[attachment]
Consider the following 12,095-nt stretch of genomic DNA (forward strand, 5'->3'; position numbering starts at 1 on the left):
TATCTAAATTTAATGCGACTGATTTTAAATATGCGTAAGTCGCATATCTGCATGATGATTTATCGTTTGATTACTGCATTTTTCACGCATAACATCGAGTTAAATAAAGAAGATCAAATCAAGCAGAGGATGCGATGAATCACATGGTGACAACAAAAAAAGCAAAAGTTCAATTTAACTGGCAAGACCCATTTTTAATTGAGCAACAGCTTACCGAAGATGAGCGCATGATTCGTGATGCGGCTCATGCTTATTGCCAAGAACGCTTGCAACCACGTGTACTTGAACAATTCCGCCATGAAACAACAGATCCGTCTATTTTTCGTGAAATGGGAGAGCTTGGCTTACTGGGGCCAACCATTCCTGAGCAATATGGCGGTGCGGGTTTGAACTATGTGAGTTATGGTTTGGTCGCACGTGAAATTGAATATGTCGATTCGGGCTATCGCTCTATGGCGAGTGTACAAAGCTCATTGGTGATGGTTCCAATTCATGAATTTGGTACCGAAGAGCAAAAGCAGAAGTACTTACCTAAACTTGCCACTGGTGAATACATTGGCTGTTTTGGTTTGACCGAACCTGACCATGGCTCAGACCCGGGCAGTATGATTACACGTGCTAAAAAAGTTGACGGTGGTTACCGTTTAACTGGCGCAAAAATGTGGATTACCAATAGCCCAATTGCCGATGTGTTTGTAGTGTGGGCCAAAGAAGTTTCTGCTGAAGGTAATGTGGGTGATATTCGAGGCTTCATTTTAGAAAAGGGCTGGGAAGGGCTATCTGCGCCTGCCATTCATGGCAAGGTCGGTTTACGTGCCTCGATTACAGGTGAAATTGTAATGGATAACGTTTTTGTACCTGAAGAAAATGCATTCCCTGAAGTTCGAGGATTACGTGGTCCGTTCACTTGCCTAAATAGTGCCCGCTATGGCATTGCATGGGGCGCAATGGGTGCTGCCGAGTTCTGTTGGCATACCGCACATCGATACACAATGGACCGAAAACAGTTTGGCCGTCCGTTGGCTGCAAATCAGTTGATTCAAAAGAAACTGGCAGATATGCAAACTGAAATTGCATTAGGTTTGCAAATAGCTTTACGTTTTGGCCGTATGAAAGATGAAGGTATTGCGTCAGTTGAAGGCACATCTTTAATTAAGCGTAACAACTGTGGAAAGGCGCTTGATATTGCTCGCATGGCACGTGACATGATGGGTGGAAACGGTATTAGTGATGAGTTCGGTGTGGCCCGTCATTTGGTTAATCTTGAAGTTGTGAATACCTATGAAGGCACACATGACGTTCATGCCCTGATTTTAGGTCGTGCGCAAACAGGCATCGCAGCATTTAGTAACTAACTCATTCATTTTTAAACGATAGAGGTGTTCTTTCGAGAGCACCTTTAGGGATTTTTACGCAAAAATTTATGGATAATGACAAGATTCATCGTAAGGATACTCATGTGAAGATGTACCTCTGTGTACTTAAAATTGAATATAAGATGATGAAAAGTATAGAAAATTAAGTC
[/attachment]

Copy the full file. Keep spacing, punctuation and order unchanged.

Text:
Consider the following 12,095-nt stretch of genomic DNA (forward strand, 5'->3'; position numbering starts at 1 on the left):
TATCTAAATTTAATGCGACTGATTTTAAATATGCGTAAGTCGCATATCTGCATGATGATTTATCGTTTGATTACTGCATTTTTCACGCATAACATCGAGTTAAATAAAGAAGATCAAATCAAGCAGAGGATGCGATGAATCACATGGTGACAACAAAAAAAGCAAAAGTTCAATTTAACTGGCAAGACCCATTTTTAATTGAGCAACAGCTTACCGAAGATGAGCGCATGATTCGTGATGCGGCTCATGCTTATTGCCAAGAACGCTTGCAACCACGTGTACTTGAACAATTCCGCCATGAAACAACAGATCCGTCTATTTTTCGTGAAATGGGAGAGCTTGGCTTACTGGGGCCAACCATTCCTGAGCAATATGGCGGTGCGGGTTTGAACTATGTGAGTTATGGTTTGGTCGCACGTGAAATTGAATATGTCGATTCGGGCTATCGCTCTATGGCGAGTGTACAAAGCTCATTGGTGATGGTTCCAATTCATGAATTTGGTACCGAAGAGCAAAAGCAGAAGTACTTACCTAAACTTGCCACTGGTGAATACATTGGCTGTTTTGGTTTGACCGAACCTGACCATGGCTCAGACCCGGGCAGTATGATTACACGTGCTAAAAAAGTTGACGGTGGTTACCGTTTAACTGGCGCAAAAATGTGGATTACCAATAGCCCAATTGCCGATGTGTTTGTAGTGTGGGCCAAAGAAGTTTCTGCTGAAGGTAATGTGGGTGATATTCGAGGCTTCATTTTAGAAAAGGGCTGGGAAGGGCTATCTGCGCCTGCCATTCATGGCAAGGTCGGTTTACGTGCCTCGATTACAGGTGAAATTGTAATGGATAACGTTTTTGTACCTGAAGAAAATGCATTCCCTGAAGTTCGAGGATTACGTGGTCCGTTCACTTGCCTAAATAGTGCCCGCTATGGCATTGCATGGGGCGCAATGGGTGCTGCCGAGTTCTGTTGGCATACCGCACATCGATACACAATGGACCGAAAACAGTTTGGCCGTCCGTTGGCTGCAAATCAGTTGATTCAAAAGAAACTGGCAGATATGCAAACTGAAATTGCATTAGGTTTGCAAATAGCTTTACGTTTTGGCCGTATGAAAGATGAAGGTATTGCGTCAGTTGAAGGCACATCTTTAATTAAGCGTAACAACTGTGGAAAGGCGCTTGATATTGCTCGCATGGCACGTGACATGATGGGTGGAAACGGTATTAGTGATGAGTTCGGTGTGGCCCGTCATTTGGTTAATCTTGAAGTTGTGAATACCTATGAAGGCACACATGACGTTCATGCCCTGATTTTAGGTCGTGCGCAAACAGGCATCGCAGCATTTAGTAACTAACTCATTCATTTTTAAACGATAGAGGTGTTCTTTCGAGAGCACCTTTAGGGATTTTTACGCAAAAATTTATGGATAATGACAAGATTCATCGTAAGGATACTCATGTGAAGATGTACCTCTGTGTACTTAAAATTGAATATAAGATGATGAAAAGTATAGAAAATTAAGTC